Before I start, I regularly take pictures at my local windsurfing spot the Noord AA in. The pictures are published on this website and are free to download.

You can access the galley through this link

The Ten Cate days

Windsurfing has changed dramatically over the years. I have been windsurfing since 1982 and I learned on a Ten Cate Spacer. This board was 3.80 Meters long and weighed about 18Kg. At that time I was 14 years old this board was not very ease to handle. It was made from Poly Ethurane and although heavy, it was virtually indestructable.

After a few years I was able to buy a Ten cate Fun Fan. This board was mutch shorter at 3.30 meters and at 12kg a lot lighter. With this board I was able to learn planing, gybing and using the footstraps.

The BIC and Fanatic days

Around 1986 things started to change a lot. Modern materials meant that boards became lighter and faster. Most early brands stopped building boards like Ten Cate and Wayler. New brands stepped in like F2 and Bic. Bic was well known for their sandwich boards at a resonable price. They also had fantastic graphical designs by Mike Eskimo.

My first Bic was a Bic Adagio. At 105 liters and only 7 kg a real fun board. This board was very fast an just kept going. Gybing was not the best feature of this board. It was a bit of a hand full to handle. I sailed it on a flatwater lake, where it was at its best.

Around 1991 I replaced the Ten cate for a Fanatic Ultra Rabbit. It was a 140L board and 3.15 in lenght. Combined with a Neil Pryde V8 7.5 Streetracer I could surf at 14 knots wind. This meant I could surf most of the summer days.

Finally a F2 Xantos

Around 1996 I replaced the Fanatic with a F2 Xantos 3.10. Windsuring was becoming a very specialist sport and interest of the general public in windsurfing was falling. Most brands were having a hard time. The Xantos was a totally new concept. It was designed by Werner Gnigler (now JP-australia) and was all about easy planing and having fun. The Xantos was a huge sucess beacuse it appealed to the normal weekend windsurfer. Also the Xantos was extremely easy to surf and also a quick planing board. Combined with sails with low end power,like the Neil pryde WC Racing or the V8 Streetracer you could always sail.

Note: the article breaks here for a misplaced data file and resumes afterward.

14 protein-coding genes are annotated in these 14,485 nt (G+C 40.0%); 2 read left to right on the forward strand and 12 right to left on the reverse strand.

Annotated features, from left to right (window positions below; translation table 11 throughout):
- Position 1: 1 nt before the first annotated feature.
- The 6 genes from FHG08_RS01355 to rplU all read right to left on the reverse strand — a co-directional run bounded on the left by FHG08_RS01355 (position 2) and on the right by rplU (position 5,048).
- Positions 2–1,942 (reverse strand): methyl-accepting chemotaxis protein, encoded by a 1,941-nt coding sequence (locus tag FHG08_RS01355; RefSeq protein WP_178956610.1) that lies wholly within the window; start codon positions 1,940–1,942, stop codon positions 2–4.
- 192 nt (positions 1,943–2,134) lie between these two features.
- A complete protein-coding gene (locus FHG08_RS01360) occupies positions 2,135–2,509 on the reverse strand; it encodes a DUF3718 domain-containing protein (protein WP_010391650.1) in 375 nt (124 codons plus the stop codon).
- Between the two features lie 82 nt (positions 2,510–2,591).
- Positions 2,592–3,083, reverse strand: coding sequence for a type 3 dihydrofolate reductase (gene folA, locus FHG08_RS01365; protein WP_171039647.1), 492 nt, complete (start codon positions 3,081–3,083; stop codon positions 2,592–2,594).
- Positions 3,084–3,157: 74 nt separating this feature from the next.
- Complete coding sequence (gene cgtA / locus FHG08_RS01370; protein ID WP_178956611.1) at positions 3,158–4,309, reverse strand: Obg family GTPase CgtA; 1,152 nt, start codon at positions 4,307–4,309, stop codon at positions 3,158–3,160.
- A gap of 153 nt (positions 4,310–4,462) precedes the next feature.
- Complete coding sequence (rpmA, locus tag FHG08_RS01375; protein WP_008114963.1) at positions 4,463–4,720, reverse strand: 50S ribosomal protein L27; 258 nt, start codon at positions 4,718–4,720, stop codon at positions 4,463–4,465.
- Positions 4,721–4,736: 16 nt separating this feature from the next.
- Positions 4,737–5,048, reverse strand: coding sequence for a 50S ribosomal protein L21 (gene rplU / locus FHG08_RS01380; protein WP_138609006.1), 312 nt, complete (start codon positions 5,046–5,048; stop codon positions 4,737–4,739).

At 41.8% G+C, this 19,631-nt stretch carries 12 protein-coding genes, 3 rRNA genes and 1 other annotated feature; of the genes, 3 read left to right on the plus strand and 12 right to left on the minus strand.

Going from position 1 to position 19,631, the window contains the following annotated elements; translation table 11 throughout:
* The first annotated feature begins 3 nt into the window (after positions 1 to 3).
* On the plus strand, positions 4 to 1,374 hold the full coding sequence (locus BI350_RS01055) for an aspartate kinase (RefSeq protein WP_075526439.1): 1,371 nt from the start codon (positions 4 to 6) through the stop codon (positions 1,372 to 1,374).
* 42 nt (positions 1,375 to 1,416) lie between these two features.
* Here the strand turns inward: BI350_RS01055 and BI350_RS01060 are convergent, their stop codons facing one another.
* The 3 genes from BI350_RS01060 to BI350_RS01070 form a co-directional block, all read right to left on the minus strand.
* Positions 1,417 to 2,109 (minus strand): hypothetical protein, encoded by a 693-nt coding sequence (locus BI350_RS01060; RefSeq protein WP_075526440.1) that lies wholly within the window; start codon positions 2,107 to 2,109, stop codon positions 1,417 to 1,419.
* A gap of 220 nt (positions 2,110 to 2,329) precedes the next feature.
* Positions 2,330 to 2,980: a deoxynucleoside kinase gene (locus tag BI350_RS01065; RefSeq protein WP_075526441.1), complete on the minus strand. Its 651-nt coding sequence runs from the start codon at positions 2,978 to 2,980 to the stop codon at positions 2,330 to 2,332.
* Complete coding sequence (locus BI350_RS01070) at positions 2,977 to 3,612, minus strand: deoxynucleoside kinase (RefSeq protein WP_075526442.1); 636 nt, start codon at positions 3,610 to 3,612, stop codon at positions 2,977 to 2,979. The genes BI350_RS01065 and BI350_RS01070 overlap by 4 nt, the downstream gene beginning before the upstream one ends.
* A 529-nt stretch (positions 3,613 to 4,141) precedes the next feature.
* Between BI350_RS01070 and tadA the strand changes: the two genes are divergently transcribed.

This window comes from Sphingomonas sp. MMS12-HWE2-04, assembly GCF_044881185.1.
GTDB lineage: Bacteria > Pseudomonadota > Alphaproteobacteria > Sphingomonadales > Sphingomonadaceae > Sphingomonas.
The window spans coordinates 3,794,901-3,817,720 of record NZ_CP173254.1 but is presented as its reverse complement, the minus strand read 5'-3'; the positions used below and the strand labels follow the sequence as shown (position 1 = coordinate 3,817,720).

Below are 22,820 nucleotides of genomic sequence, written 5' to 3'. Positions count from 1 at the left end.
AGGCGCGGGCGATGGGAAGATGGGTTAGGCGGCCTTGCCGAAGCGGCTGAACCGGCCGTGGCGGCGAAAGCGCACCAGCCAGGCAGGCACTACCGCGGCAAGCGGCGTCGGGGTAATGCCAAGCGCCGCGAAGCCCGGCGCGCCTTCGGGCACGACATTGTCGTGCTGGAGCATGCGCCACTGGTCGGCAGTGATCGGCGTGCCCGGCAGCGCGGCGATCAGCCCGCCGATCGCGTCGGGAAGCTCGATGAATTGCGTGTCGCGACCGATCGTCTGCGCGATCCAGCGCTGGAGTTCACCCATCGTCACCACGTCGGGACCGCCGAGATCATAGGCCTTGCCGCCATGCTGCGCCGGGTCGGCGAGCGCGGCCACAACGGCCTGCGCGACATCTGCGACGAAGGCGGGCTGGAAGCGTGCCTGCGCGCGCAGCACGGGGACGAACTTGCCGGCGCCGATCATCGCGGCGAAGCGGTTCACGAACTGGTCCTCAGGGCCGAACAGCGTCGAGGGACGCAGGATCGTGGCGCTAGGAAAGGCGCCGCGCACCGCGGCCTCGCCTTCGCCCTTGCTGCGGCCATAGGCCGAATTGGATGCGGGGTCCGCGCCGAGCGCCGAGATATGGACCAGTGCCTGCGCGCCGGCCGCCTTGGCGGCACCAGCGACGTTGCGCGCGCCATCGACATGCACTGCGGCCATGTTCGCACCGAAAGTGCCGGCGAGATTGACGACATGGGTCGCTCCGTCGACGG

Major shock, from a Xantos to a wide body board

In 1999 windsurfing was in for another revolution. Until then boards had more or less arrow shapes and outlines. Starboard was a new brand in the market, and came up with a revolutionairy design. Their new board was more egg shaped and was extremely wide and extremely short. At fist everyone was very sceptical, but the new concept proved to be a big hit. Now every board is shaped like that. In 2005 I descided to sell the aging F2 Xantos. I got a 2005 Mistral Explosion 144 and a new 2006 Neil Pryde V8 8.0. This was going te be my lightwind set and also a fresh start to my windsurfing sport. I have taken some nice pictures of the Xantos from 1995 and the Explosion of 2005. it is interesting to see how different these boards are.

The mistral was a fine board, but I have had two mistakes:

  • I took the heavy version, because I thought it would be more durable
  • I forgot that I had been windsurfing for a long time
  • This meant that after only 1 year I was already in for a better board. The board was a bit heavy at 9.8kg and I really wanted a more sporty board. I I have bought the more sporty an lighter LTD version I would have kept it longer.

    From Mistral to JP-australia

    I was looking for a board to replace my Mistral Explosion 144. I was looking for a 75cm wide board at about 130L volume. I would be used from 10-20knots of wind (3-4BF) with my Neil Pryde V8 8.0 and V6 6.5. I was looking at JP's freeracer, but in 2007 they had a new board the Supersport 136. Fortunately someone at my local spot had it very early in the season (Okt 2006) and I was able to try it. I was sold right away. At 75kg I am a light surfer and the early planing capabilities, light weight and sporty ride was just what I was looking for.

    I was trying to keep to the 1 board and 2 sails concept. But my skills and enthusiasm was getting so high that hated the fact that I was not able to sail above 5BF. So I started looking for a second board around 110L and a 5.5 sail. The board was the easiest one to find. Although it took me some time. I descided to buy a second hand board because I would use it only a few times. I was originally looking for a Supercross 105 or a X-cite Ride 110L. But then I found a mint used Supecross 116. It looked brand new and at 650 Euro it was a it above budget. But because it was amost brand new, if figured the extra money would be well spend.

    I already had a Neil pryde V8 8.0 and a Neil pryde V6 6.5. Now I wanted a 5.5 meter to complement the set. Neil Pryde however thinks that everybody is 90kg and has no cambered 5.5 sails. They have a Saber 5.7 as the smallest size, but that is too close to my V6. All other small sails are wave or cross over sails. So for the first time in my life I have bough a different brand a Gaasta Swift sail. Fortunately it was on sale and together with a matching mast it was about the price of a single V8 sail.

    The sail itself is pretty good. On details it is not as good as a Neil pryde sail. But on the water is only a bit softer and a bit less stable than the V6. so for the price this is an excellent deal.

    Neil Pryde V8 8.0m2 Neil Pryde v6 6.5m2

    Gaatsra Swift 5.5m2

    Note: In 2008 Neil Pryde finally has a V6 and the RS:Slalom in small sizes like a 5.5.
      Eelco van Vliet, 2008